Rupert Murdoch has said it is time for internet search engines and other websites to start to pay for any news reports they currently take for free. Mr Murdoch, owner of media giant News Corporation, said such sites would soon have to pay for any content taken from his firm’s many new providers. He was speaking at the World Media Summit in Beijing, where his comments were backed by some of his competitors.
Associated Press boss Tom Curley said news providers were being “exploited”.
“The aggregators and plagiarists will soon have to pay a price for the co-opting of our content,” said Mr Murdoch, whose company owns newspapers including the Sun and the Times in the UK, and the New York Post and Wall Street Journal in the US. “If we do not take advantage of the current movement toward paid content, it will be the content creators - the people in this hall - who will pay the ultimate price and the content kleptomaniacs who triumph.”
The BBC’s Chris Hogg said Mr Murdoch warned global news executives who had gathered for the summit that many news providers faced going out of business unless they started to charge websites such as Google, Yahoo and Facebook for carrying their content.
Mr Murdoch’s comments came two months after he said online readers would soon have to pay to access news content across New Corporation’s websites. Mr Curley said news content creators had “been too slow to react to the free exploitation of news by third parties without input or permission”. “Crowd-sourcing web services such as Wikipedia, YouTube and Facebook, have become preferred customer destinations for breaking news, displacing websites of traditional news publishers,” he added. Mr Curley said news providers had to “decisively act to take back control of our content”.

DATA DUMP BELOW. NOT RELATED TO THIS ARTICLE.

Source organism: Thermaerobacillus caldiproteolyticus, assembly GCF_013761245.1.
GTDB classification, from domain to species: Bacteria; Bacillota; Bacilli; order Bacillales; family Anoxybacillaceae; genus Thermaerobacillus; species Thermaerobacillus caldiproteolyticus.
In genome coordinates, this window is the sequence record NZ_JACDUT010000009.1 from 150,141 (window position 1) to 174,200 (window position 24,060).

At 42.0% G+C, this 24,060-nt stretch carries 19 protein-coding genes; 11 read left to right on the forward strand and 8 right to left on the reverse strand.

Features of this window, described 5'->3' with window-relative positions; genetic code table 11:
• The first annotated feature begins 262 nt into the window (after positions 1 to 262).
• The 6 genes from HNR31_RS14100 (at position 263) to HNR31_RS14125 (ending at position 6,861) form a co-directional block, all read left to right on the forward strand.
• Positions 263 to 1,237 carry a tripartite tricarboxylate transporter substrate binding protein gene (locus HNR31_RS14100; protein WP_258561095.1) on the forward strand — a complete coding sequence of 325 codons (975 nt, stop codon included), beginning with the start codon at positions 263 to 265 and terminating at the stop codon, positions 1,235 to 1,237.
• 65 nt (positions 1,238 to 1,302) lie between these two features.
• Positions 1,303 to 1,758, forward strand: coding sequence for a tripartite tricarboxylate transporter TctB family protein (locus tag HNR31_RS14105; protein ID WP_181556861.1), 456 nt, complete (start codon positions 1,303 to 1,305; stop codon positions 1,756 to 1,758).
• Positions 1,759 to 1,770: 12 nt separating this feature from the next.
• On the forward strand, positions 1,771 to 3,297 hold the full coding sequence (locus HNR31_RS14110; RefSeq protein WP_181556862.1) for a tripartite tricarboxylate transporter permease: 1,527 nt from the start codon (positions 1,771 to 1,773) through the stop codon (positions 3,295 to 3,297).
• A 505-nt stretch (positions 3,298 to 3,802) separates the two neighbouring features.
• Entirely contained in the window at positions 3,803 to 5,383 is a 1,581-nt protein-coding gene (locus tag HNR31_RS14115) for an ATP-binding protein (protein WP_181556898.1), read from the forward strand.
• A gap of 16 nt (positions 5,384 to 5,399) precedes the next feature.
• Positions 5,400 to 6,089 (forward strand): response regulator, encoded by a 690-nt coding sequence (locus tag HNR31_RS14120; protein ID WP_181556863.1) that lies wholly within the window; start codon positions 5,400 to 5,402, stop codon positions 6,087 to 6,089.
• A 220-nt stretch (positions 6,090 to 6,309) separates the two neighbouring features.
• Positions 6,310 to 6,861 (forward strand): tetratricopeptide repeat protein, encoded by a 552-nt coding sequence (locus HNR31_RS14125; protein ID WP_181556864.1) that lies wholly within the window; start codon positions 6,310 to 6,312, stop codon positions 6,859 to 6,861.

“We will no longer tolerate the disconnect between people who devote themselves - at great human and economic cost - to gathering news of public interest and those who profit from it without supporting it.”
Mr Curley said earlier this week that Associated Press was considering selling news stories to some websites, such as Google or Yahoo, exclusively for a certain period, such as half an hour.